“We’re increasing a safety stock of inventory and expediting having critical products stocked at our warehouses that we know we need,” she says. “With SVF, we are using air freight when we can. And we are adjusting to the new norm with lead times. If we know we can get something quickly, we don’t worry as much as we do with items that are now taking 120 days. So we focus on that. We are also adding to our team to provide a better customer experience for customers. Everyone knows product shipments are delayed, but if you can handle it better, that helps.”

Additionally, the company tries to get in front of price increases early and continues to pay close attention to raw material costs, watching market trends and discussing issues as a team weekly so it can react quickly,” Zucchi-Justice notes. “It is still a booming industry, and, at some point inventory will improve and supply chain issues will go away.”

LaGuardia points out that people cannot watch the evening news and not see video and photos of container ships sitting off the major shipping centers and not understand the reality of the situation.

“Copper has climbed steeply — one year ago, copper was at $2.60/oz. and bottomed out at $2.17/oz. a month later,” he notes. “Currently, copper is at $4.46/oz., and was as high as $4.75/oz. in early May. And shipping and material costs are just two aspects of the many things affecting the market. No manufacturer can be expected to simply absorb these increased expenses. Since the beginning of 2020, we have passed through four price increases. And like just about everyone else, we face labor challenges.”

LaGuardia notes, however, that the people handling Milwaukee Valve’s logistics and shipping are outstanding.

Burnaby, British Columbia project
Work started on the Burnaby, British Columbia project in late 2018. With about 65 Pitt Meadows crew members on-site, the company estimates completion in early 2023.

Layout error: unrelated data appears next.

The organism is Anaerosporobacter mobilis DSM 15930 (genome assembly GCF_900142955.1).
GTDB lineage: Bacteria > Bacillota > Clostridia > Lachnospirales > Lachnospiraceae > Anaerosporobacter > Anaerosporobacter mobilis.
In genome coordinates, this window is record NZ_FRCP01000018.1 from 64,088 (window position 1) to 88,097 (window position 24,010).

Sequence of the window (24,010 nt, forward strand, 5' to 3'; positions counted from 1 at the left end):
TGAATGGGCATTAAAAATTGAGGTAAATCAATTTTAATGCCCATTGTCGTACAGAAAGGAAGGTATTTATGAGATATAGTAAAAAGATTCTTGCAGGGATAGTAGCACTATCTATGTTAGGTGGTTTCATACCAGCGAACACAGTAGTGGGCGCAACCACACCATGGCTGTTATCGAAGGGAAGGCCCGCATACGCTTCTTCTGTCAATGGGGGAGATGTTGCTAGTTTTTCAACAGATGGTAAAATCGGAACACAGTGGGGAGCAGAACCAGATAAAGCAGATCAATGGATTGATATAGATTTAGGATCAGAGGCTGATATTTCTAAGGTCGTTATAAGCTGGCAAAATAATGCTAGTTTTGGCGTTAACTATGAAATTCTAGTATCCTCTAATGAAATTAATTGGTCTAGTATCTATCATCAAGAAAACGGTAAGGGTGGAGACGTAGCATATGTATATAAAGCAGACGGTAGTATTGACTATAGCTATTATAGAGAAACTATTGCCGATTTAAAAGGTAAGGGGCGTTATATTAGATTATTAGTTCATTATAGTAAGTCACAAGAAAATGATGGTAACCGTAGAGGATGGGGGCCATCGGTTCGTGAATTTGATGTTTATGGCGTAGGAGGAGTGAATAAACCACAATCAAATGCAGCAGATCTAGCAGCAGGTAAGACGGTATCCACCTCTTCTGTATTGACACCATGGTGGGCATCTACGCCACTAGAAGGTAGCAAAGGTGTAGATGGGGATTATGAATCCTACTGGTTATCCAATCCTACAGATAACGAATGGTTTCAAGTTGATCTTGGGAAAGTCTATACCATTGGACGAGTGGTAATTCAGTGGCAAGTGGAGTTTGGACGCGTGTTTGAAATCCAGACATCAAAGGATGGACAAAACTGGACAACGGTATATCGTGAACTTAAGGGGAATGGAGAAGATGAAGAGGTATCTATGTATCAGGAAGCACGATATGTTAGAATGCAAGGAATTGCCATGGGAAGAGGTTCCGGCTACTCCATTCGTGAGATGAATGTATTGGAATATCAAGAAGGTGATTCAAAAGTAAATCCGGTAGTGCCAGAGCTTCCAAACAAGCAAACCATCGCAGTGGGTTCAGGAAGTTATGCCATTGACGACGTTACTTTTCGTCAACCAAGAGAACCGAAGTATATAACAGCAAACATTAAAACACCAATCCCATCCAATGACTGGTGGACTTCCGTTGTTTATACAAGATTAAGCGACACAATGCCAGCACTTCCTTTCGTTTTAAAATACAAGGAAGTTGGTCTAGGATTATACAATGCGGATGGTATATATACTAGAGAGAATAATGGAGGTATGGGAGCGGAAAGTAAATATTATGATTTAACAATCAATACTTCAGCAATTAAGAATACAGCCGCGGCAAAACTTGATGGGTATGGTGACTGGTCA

“We contract for our containers for an entire year to guarantee availability,” he says. “We’re not filling containers as we go or spot-buying containers to satisfy urgencies. Pre-COVID, we were running at about 30 days to fill an order. In the depths of the shutdown, we were pushed out to about 60 days. While not ideal, at 60 days were can still manage the situation and adjust production schedules accordingly.

“One of the best things about Milwaukee Valve is that we control our own destiny,” LaGuardia adds. “We have a bronze foundry in Prairie du Sac, Wisconsin, and two wholly-owned factories overseas. Because they are wholly-owned, those facilities have only one customer — Milwaukee Valve. Occasionally, we can run into logistics challenges, but we are almost never out of our “A” products. We can adjust our production as needed. We are not dependent on shipments from others in that regard.”

Martin definitely sees rising material costs and supply chain disruptions continuing throughout 2022, largely due to the fact that supply is not able to keep up with demand; high inflation; raw material, energy, fuel and labor costs; and continued logistical delays triggered by the pandemic which require time to work through and resolve.

“NIBCO is dedicated to keeping our associates and their work environments as safe as possible,” Martin says. “We are recruiting and hiring additional associates, building additional inventory as quickly as possible, working with key supply partners to improve service and plan around longer lead times and communicating with customers and managing expectations accordingly regarding availability.”

Paige Riddle, director of sales strategy, Viega, notes there is great speculation of when the supply chain disruption will end.